Sub-Saharan Africa is home to 14% of the world’s population and by 2030, the region’s population will surpass that of China. The way consumers shop in the region is ever-changing and evolving, with a mix of modern and ancient, formal and informal.
Retailing performance is driven by various factors, including economic growth, socio-political stability and a rising middle class. Parallel to this, improvements in business and the collapse of former regional players like East Africa’s Nakumatt is opening room to new entrants. South Africa, Nigeria and Kenya are key markets in value terms, while the industry continues to further modernise in promising markets such as Cote d’Ivoire.
With a projected GDP growth of 3 to 4% in 2020, the region’s retailing landscape is expected to be affected by government policies, social dynamics, technology and infrastructure developments.
Informal retailing is here to stay
The economic impact and contribution of the informal retailing sector remains undeniably critical in the region, with the channel representing up to 90% of the retailing value in countries like Nigeria and Uganda. In 2019, governments, modern retailers, manufacturers and Fintech have developed interest, as they realise the informal sector is not going to disappear anytime soon, despite modernisation across the region.
Hence, initiatives aimed at stimulating entrepreneurship, preventing fiscal leakage, and tapping into low-income consumers are expected to gain momentum going forward. For instance, for the first time in 20 years, Ethiopia provided trading licences to 840 stores, mostly based in the Merkato open-air market in Addis Ababa.
Across the border, programs like ‘Smart Duka’, have been spreading in Kenya. Providing expertise and resources to improve operations of small informal shops. Meanwhile, the South African Competition Commission has called on the government to regulate and support spaza shops that are threatened by the expansion of modern chained retailers.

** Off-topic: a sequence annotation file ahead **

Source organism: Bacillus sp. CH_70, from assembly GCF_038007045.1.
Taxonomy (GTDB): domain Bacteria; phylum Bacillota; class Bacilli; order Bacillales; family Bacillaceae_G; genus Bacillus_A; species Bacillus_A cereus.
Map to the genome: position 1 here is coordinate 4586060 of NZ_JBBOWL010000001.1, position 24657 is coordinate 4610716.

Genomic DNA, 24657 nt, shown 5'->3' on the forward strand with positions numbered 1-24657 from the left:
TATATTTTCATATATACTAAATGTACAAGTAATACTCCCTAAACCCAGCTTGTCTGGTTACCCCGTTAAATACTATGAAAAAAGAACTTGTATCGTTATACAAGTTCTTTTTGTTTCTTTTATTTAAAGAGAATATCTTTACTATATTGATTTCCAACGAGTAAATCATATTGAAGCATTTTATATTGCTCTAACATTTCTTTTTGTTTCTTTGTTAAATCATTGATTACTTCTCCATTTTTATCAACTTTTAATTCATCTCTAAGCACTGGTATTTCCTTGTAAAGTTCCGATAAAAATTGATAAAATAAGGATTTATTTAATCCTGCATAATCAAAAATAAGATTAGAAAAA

Rising middle-class will boost modern retailing
Modern grocery retailing, which only represents 4% of retailing value in sub-Saharan Africa, is expected to expand aggressively. This will be supported by the entrance of regional and international players like Carrefour, who will leverage their capital and expertise to expand niche channels like hypermarkets.
Rising urbanisation is expected to continue stimulating growth in convenience stores and supermarkets. Parallel to this, licence agreements and strategic partnerships between local and international players are set to become key competitive tools. The trend is expected to be noticeable across emerging countries with a rising middle class like Tanzania and Ghana.
Similarly, the development and expansion of shopping centres across the region will give room for anchor outlets like department stores, while providing platforms for specialist retailers selling apparel and footwear. For example, the imminent launch of the Douala Grand Mall, the first modern shopping mall in Cameroon with 160 stores spread across 17,415 square meters.
Synchronized shopping experience will reshape business models
Increased internet penetration and the influx of affordable smartphones will continue to reshape shopping behaviour. As consumers embrace the convenience of window-shopping and interreacting on social media from their mobile phones. In response to this trend, more retailers will embrace omnichannel approaches, by introducing their online platforms or through strategic partnerships with leading e-commerce retailers like Jumia. Likewise, social media will continue to grow as a key marketing platform.
Parallel to this, online marketplaces like mallforafrica.com are expected to facilitate the integration of cross-border retailing. This will be consolidated by, ‘glocalized’ strategies like cash on delivery and mobile payment options, which overcome the low levels of formal banking.
While the trend unfolds, ‘click and collect’ will continue to gain momentum as it adds convenience and consumer confidence, reducing company distribution costs. Eliminating challenges caused by difficulties in locating shoppers’ addresses due to inadequate road mapping across the region.
The way forward
The growth of the regional retail industry is no longer questioned as it evolves from a traditional to the modern landscape. However, beyond population and economic growth, tapping into this market will require a clear understanding of diversity in cultural backgrounds, disposable income, and level of infrastructure developments in this complex region.